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Int J Cancer. 2001 Nov 1;94(3):314-21.

Inhibition of neuroblastoma-induced angiogenesis by fenretinide.

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Department of Human Anatomy and Histology, University of Bari, Bari, Italy.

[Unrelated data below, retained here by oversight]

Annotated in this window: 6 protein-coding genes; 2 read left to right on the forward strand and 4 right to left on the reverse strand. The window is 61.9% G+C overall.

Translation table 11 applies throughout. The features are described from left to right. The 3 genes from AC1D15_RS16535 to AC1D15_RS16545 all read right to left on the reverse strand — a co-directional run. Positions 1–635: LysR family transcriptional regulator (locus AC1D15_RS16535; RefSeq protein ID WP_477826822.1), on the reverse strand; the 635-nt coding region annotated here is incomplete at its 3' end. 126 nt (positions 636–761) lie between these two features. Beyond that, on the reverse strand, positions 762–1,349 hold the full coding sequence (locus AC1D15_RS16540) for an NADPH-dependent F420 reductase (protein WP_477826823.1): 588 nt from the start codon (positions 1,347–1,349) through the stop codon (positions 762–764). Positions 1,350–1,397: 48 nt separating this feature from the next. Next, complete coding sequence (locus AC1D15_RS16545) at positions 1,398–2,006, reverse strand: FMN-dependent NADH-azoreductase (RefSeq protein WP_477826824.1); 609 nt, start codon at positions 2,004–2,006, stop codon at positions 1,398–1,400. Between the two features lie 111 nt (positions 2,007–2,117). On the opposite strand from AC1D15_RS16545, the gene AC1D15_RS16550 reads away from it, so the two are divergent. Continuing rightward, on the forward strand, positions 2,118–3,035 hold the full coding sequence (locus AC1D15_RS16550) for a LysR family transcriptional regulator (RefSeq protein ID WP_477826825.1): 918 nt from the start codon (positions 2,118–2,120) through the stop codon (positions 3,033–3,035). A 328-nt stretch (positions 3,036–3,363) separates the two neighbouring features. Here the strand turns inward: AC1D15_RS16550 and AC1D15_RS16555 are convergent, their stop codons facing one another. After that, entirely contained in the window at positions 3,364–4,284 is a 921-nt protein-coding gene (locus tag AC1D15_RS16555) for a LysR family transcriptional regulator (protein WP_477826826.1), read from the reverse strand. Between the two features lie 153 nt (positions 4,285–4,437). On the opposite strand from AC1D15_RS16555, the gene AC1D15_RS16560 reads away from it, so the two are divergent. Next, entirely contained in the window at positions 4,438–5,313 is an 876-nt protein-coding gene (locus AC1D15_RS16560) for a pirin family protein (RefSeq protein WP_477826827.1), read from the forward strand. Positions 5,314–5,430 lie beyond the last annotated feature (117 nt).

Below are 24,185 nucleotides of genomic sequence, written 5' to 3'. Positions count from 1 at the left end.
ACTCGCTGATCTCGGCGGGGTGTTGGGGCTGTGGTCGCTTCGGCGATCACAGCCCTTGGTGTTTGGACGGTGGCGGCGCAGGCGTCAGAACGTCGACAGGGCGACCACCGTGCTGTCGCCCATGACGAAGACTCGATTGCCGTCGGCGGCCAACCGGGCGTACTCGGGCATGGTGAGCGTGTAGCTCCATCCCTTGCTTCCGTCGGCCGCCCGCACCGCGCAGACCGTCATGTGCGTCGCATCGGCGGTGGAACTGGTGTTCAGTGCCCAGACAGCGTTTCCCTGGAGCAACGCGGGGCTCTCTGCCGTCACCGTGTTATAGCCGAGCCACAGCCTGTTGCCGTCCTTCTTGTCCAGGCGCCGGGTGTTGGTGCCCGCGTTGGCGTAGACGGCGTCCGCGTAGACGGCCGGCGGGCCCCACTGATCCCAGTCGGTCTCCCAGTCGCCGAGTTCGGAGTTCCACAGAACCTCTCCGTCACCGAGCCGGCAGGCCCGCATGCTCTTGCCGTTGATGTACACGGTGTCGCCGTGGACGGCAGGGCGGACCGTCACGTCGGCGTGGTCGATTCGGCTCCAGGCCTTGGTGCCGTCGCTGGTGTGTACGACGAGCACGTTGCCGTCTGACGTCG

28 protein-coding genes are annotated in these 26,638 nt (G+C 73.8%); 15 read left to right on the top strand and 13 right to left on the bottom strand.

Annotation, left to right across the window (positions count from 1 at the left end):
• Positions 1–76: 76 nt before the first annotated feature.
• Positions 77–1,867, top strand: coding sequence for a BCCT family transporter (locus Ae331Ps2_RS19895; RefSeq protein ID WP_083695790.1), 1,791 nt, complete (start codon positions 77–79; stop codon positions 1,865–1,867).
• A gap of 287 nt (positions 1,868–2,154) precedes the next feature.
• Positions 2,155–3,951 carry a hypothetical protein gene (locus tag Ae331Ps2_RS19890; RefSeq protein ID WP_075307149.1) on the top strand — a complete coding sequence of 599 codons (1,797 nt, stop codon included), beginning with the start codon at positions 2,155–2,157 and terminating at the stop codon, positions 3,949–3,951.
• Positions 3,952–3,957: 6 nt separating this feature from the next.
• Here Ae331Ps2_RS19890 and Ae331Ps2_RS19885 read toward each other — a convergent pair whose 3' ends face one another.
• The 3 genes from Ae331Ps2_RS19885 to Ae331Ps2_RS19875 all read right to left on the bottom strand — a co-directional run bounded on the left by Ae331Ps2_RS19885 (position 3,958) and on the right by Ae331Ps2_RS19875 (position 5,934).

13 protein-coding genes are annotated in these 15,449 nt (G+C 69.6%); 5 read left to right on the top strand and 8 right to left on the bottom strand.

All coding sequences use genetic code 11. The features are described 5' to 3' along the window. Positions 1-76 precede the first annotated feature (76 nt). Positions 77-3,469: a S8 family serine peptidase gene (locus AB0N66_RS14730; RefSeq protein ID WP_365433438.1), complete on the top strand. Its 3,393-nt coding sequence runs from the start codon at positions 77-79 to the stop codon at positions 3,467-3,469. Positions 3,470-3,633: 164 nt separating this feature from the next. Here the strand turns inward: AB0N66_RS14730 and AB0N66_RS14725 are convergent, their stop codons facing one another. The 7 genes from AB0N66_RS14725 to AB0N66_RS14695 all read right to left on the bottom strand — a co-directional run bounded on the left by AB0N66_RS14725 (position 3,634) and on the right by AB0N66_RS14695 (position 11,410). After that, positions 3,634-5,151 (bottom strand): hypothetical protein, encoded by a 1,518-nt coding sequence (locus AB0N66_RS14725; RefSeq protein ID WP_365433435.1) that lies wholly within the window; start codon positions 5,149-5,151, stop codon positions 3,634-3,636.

Retinoids are a class of natural or synthetic compounds that participate in the control of cell proliferation, differentiation and fetal development. The synthetic retinoid fenretinide (HPR) inhibits carcinogenesis in various animal models. Retinoids have also been suggested to be effective inhibitors of angiogenesis. The effects of HPR on certain endothelial cell functions were investigated in vitro, and its effects on angiogenesis was studied in vivo, by using the chorioallantoic membrane (CAM) assay. HPR inhibited vascular endothelial growth factor- (VEGF-) and fibroblast growth factor-2- (FGF-2)-induced endothelial cell proliferation without affecting endothelial motility; moreover, HPR inhibited growth factor-induced angiogenesis in the CAM assay. Furthermore, a significant antiangiogenic potential of HPR has also been observed in neuroblastoma (NB) biopsy-induced angiogenesis in vivo. We previously demonstrated that supernatants derived from NB cell lines stimulated endothelial cell proliferation. In the present study, we found that this effect was abolished when NB cells were incubated in the presence of HPR. VEGF- and FGF-2-specific ELISA assays, performed on both NB cells derived from conditioned medium and cellular extracts, indicated no consistent effect of HPR on the level of these angiogenic cytokines. Moreover, RT-PCR analysis of VEGF and FGF-2 gene expression confirmed the above lack of effect. HPR was also able to significantly repress the spontaneous growth of endothelial cells, requiring at least 48-72 hr of treatment with HPR, followed by a progressive accumulation of cells in G(1) at subsequent time points. Finally, immunohistochemistry experiments performed in the CAM assay demonstrated that endothelial staining of both VEGF receptor 2 and FGF-2 receptor-2 was reduced after implantation of HPR-loaded sponges, as compared to control CAMs. These data suggest that HPR exerts its antiangiogenic activity through both a direct effect on endothelial cell proliferative activity and an inhibitory effect on the responsivity of the endothelial cells to the proliferative stimuli mediated by angiogenic growth factors.

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